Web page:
This higher standard is to come partly in greater real wages but more in services which the consumer will not buy: “. . . as the country advances toward Communism, personal needs will be increasingly met out of public consumption funds, whose rate of growth will exceed the rate of growth of payments for labor.” The Utopian rejection of money is made an instrument of authoritarian control. The worker will not get a full money wage and the ability to influence supply through monetary demand. And, of course, there is no significant “free appropriation”: the free appropriation of goods and services, in accordance with one’s own conceptions of need, is the ultimate Utopian fantasy. Instead the State will retain a steadily increasing share of what could be paid out as wages. The State will use this share to produce what it thinks best. And the produce will be allocated—without monetary payment. When half of all consumption is allocated by the State, a Communist society has “in the main been built.” When the whole cash wage is withheld, we have arrived at full Communism. Then the worker gets—without any payment—whatever the State chooses to give him.
Authoritarian distribution is gilded with the attractions of equality:
As the living standard of the entire population rises, low income levels will approach the higher, and the disparity between the incomes of peasants and workers, low-paid and high-paid personnel . . . will gradually shrink . . . . The real income per head of population will increase by more than 250 per cent in twenty years. In the first decade already the real incomes of all factory, professional and office workers . . . will, on the average, be almost doubled, and the incomes of the low-paid brackets of factory and office workers will increase approximately 3-fold . . . . By virtue of higher rates of growth of the labor productivity of collective farmers, their real incomes will . . ., on an average per employed person, more than double in the next ten years and increase more than fourfold in twenty years.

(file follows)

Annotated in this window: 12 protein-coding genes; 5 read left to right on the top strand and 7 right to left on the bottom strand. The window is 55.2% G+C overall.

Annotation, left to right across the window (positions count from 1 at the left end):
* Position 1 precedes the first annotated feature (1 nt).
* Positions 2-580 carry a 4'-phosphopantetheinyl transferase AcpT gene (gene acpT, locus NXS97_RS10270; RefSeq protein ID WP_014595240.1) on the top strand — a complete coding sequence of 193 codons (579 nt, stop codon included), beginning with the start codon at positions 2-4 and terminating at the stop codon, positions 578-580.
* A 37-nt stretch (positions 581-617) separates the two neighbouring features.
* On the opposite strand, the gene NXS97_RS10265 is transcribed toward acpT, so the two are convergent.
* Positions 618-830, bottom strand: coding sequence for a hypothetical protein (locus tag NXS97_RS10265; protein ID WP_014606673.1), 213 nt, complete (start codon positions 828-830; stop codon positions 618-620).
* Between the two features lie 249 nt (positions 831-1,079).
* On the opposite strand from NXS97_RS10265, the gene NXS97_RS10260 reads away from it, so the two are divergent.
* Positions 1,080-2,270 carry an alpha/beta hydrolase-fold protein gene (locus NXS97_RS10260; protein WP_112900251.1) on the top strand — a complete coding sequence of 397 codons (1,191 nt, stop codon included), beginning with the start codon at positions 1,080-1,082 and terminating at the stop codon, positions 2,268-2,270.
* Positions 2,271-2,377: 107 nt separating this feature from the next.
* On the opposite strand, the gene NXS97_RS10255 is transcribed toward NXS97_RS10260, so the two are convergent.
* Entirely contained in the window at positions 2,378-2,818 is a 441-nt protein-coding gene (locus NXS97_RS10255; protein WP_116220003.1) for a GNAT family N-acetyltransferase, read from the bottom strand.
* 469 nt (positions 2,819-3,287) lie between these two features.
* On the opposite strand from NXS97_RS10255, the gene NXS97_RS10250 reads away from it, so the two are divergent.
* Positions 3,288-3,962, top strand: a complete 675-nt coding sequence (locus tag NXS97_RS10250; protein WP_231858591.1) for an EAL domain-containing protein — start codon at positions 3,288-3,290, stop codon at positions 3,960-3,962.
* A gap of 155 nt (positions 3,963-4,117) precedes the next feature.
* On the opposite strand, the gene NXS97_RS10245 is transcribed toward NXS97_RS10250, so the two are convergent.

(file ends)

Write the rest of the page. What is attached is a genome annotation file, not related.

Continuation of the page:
Let us see what this means. The “twenty years” in question are the years 1960 to 1980. The key promise is that Russian “real income” per capita will increase by “more than 250 per cent.” The words “real income” are clearly intended to mean per capita consumption—both of purchased and communal goods. But Soviet per capita consumption in 1960 cannot have been evaluated greatly above $600. An increase by 250 per cent would then be an increase to something like $2100 per capita. This was approximately the American level at the beginning of 1963!